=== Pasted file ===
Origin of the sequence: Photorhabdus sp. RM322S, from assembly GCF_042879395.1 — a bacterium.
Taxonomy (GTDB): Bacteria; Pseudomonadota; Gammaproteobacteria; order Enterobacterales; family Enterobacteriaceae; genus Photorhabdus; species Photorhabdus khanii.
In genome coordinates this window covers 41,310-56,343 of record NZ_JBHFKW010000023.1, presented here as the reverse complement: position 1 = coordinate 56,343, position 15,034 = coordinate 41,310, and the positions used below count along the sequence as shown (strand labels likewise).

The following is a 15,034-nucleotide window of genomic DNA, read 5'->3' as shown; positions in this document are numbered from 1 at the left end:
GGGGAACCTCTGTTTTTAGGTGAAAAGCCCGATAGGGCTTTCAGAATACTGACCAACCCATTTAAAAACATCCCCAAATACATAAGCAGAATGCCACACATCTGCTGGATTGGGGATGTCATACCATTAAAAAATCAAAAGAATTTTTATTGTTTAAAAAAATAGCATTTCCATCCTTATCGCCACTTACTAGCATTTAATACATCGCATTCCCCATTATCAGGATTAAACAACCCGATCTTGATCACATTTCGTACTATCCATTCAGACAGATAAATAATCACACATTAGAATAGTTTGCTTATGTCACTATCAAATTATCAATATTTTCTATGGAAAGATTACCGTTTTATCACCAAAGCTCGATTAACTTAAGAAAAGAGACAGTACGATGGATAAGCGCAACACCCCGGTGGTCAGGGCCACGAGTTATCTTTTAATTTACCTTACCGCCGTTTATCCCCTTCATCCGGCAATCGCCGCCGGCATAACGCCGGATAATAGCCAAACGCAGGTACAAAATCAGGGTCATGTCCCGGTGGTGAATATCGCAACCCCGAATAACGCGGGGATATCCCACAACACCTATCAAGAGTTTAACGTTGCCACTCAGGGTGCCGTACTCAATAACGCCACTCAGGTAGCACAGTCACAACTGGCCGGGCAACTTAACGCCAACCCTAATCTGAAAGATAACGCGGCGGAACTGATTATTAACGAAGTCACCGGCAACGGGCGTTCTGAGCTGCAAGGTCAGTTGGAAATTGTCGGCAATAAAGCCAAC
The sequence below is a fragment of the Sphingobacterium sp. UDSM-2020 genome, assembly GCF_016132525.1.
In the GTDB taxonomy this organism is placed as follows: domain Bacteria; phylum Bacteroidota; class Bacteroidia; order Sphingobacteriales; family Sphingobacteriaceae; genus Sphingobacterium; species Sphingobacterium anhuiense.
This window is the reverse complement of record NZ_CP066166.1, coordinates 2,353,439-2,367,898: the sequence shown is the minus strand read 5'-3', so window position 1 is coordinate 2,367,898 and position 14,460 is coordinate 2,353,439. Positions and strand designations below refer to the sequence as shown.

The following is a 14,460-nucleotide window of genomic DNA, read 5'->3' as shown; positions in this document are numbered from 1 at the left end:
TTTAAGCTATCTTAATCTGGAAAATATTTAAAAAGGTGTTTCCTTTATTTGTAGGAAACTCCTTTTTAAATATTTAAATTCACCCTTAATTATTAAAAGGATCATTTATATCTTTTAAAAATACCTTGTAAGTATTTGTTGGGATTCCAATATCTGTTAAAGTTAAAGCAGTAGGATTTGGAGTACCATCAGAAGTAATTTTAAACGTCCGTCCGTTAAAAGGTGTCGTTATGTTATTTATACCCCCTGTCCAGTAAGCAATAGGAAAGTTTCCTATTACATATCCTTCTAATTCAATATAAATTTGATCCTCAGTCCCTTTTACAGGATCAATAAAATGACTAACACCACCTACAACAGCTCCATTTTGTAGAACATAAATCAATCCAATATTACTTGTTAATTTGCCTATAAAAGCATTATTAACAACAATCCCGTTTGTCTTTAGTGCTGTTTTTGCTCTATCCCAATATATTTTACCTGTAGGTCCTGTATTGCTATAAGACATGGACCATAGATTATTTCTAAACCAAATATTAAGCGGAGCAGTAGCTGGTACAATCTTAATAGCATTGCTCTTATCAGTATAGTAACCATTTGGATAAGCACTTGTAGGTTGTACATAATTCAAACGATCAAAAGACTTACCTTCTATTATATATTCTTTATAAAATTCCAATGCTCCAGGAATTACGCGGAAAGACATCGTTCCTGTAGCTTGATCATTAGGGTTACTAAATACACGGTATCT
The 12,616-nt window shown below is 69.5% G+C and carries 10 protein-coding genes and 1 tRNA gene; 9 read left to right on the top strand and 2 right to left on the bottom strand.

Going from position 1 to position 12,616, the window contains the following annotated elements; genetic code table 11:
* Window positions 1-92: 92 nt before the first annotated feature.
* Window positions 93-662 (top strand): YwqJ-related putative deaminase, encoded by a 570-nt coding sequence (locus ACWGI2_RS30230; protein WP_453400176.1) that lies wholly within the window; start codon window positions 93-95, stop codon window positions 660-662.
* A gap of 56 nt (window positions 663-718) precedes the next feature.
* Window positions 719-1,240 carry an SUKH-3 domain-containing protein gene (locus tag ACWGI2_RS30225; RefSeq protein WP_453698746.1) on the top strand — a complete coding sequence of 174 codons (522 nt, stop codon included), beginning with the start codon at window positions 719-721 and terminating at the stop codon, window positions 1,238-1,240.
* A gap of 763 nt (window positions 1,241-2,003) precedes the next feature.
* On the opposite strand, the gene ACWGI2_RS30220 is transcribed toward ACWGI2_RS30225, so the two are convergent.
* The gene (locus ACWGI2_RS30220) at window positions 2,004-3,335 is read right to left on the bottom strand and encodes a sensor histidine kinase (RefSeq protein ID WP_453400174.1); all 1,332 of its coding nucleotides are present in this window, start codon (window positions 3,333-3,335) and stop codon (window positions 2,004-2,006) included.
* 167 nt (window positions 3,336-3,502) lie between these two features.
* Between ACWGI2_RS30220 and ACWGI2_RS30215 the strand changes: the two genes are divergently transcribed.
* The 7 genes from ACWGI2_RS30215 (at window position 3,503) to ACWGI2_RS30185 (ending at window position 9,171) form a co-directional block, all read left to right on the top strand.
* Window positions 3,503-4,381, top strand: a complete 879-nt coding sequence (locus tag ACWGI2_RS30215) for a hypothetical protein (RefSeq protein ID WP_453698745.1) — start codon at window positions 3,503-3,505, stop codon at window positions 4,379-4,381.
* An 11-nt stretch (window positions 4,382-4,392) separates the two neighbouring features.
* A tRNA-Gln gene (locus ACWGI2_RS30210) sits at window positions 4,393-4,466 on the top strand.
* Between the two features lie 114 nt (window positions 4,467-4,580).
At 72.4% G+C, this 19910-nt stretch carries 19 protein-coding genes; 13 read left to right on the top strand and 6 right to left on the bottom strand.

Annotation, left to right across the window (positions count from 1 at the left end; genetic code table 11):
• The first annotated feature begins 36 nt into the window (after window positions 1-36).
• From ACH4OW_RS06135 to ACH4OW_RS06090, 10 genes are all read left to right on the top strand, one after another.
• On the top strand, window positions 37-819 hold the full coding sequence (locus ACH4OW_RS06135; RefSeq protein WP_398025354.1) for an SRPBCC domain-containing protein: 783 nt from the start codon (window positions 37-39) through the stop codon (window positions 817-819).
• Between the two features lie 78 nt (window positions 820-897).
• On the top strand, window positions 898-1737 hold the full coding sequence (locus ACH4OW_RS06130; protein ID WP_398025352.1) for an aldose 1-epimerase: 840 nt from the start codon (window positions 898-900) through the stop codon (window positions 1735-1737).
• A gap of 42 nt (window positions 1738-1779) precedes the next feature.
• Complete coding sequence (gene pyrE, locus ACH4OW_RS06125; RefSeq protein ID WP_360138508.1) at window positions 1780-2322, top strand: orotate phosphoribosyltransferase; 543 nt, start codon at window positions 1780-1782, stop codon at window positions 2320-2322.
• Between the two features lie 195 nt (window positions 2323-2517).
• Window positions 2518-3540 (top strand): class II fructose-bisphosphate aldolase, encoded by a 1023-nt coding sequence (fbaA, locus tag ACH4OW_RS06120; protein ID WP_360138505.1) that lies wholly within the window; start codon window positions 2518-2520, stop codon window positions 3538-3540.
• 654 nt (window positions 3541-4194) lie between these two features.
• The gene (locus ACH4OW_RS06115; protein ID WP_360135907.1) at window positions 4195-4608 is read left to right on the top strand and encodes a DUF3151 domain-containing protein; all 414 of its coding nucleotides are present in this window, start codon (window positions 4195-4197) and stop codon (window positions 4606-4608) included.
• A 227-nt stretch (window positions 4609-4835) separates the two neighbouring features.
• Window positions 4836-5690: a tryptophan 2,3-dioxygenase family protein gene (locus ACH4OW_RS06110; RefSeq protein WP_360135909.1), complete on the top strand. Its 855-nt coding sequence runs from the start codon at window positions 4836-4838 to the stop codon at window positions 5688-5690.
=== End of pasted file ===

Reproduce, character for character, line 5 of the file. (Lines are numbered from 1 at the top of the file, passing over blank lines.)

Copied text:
GGGGAACCTCTGTTTTTAGGTGAAAAGCCCGATAGGGCTTTCAGAATACTGACCAACCCATTTAAAAACATCCCCAAATACATAAGCAGAATGCCACACATCTGCTGGATTGGGGATGTCATACCATTAAAAAATCAAAAGAATTTTTATTGTTTAAAAAAATAGCATTTCCATCCTTATCGCCACTTACTAGCATTTAATACATCGCATTCCCCATTATCAGGATTAAACAACCCGATCTTGATCACATTTCGTACTATCCATTCAGACAGATAAATAATCACACATTAGAATAGTTTGCTTATGTCACTATCAAATTATCAATATTTTCTATGGAAAGATTACCGTTTTATCACCAAAGCTCGATTAACTTAAGAAAAGAGACAGTACGATGGATAAGCGCAACACCCCGGTGGTCAGGGCCACGAGTTATCTTTTAATTTACCTTACCGCCGTTTATCCCCTTCATCCGGCAATCGCCGCCGGCATAACGCCGGATAATAGCCAAACGCAGGTACAAAATCAGGGTCATGTCCCGGTGGTGAATATCGCAACCCCGAATAACGCGGGGATATCCCACAACACCTATCAAGAGTTTAACGTTGCCACTCAGGGTGCCGTACTCAATAACGCCACTCAGGTAGCACAGTCACAACTGGCCGGGCAACTTAACGCCAACCCTAATCTGAAAGATAACGCGGCGGAACTGATTATTAACGAAGTCACCGGCAACGGGCGTTCTGAGCTGCAAGGTCAGTTGGAAATTGTCGGCAATAAAGCCAAC